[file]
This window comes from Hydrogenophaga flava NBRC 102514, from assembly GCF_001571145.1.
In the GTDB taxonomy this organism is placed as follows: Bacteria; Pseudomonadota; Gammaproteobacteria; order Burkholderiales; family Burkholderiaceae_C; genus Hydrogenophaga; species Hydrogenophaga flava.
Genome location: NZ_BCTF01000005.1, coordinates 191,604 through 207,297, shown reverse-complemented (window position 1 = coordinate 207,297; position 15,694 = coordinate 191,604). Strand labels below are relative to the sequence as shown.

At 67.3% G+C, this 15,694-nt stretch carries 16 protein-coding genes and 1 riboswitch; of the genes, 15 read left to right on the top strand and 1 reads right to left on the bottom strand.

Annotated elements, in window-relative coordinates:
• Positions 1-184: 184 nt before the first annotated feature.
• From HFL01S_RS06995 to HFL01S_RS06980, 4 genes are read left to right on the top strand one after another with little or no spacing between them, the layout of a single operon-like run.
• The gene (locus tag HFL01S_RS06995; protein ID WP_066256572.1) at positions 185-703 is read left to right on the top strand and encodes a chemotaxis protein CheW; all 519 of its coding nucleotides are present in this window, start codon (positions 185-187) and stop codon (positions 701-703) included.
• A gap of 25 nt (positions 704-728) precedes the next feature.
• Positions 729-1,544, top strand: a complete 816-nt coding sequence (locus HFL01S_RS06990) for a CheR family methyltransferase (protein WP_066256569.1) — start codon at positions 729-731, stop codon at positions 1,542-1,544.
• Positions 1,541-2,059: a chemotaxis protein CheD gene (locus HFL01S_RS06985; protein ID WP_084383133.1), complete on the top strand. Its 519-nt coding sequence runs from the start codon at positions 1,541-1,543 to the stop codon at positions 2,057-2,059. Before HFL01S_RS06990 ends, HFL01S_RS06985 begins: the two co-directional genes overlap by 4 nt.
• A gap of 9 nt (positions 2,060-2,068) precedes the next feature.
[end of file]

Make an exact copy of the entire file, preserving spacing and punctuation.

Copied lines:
This window comes from Hydrogenophaga flava NBRC 102514, from assembly GCF_001571145.1.
In the GTDB taxonomy this organism is placed as follows: Bacteria; Pseudomonadota; Gammaproteobacteria; order Burkholderiales; family Burkholderiaceae_C; genus Hydrogenophaga; species Hydrogenophaga flava.
Genome location: NZ_BCTF01000005.1, coordinates 191,604 through 207,297, shown reverse-complemented (window position 1 = coordinate 207,297; position 15,694 = coordinate 191,604). Strand labels below are relative to the sequence as shown.

At 67.3% G+C, this 15,694-nt stretch carries 16 protein-coding genes and 1 riboswitch; of the genes, 15 read left to right on the top strand and 1 reads right to left on the bottom strand.

Annotated elements, in window-relative coordinates:
• Positions 1-184: 184 nt before the first annotated feature.
• From HFL01S_RS06995 to HFL01S_RS06980, 4 genes are read left to right on the top strand one after another with little or no spacing between them, the layout of a single operon-like run.
• The gene (locus tag HFL01S_RS06995; protein ID WP_066256572.1) at positions 185-703 is read left to right on the top strand and encodes a chemotaxis protein CheW; all 519 of its coding nucleotides are present in this window, start codon (positions 185-187) and stop codon (positions 701-703) included.
• A gap of 25 nt (positions 704-728) precedes the next feature.
• Positions 729-1,544, top strand: a complete 816-nt coding sequence (locus HFL01S_RS06990) for a CheR family methyltransferase (protein WP_066256569.1) — start codon at positions 729-731, stop codon at positions 1,542-1,544.
• Positions 1,541-2,059: a chemotaxis protein CheD gene (locus HFL01S_RS06985; protein ID WP_084383133.1), complete on the top strand. Its 519-nt coding sequence runs from the start codon at positions 1,541-1,543 to the stop codon at positions 2,057-2,059. Before HFL01S_RS06990 ends, HFL01S_RS06985 begins: the two co-directional genes overlap by 4 nt.
• A gap of 9 nt (positions 2,060-2,068) precedes the next feature.